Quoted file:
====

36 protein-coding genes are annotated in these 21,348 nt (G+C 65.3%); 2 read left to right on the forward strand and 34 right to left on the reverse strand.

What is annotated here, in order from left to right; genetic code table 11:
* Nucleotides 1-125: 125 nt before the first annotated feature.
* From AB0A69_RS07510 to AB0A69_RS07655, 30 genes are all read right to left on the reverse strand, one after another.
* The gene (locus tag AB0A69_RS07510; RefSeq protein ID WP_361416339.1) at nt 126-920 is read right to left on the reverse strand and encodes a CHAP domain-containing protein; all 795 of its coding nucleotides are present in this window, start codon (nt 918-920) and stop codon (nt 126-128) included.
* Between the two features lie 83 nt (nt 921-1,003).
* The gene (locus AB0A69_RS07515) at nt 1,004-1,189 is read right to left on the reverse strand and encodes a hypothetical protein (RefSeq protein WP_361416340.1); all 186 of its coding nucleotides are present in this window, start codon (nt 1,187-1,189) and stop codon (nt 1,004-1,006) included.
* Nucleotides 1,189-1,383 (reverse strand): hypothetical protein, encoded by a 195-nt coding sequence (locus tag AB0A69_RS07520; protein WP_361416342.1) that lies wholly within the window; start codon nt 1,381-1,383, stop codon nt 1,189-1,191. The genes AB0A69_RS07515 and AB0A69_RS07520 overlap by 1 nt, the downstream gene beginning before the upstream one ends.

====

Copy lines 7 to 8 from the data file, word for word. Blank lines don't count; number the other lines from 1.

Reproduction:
* The gene (locus AB0A69_RS07515) at nt 1,004-1,189 is read right to left on the reverse strand and encodes a hypothetical protein (RefSeq protein WP_361416340.1); all 186 of its coding nucleotides are present in this window, start codon (nt 1,187-1,189) and stop codon (nt 1,004-1,006) included.
* Nucleotides 1,189-1,383 (reverse strand): hypothetical protein, encoded by a 195-nt coding sequence (locus tag AB0A69_RS07520; protein WP_361416342.1) that lies wholly within the window; start codon nt 1,381-1,383, stop codon nt 1,189-1,191. The genes AB0A69_RS07515 and AB0A69_RS07520 overlap by 1 nt, the downstream gene beginning before the upstream one ends.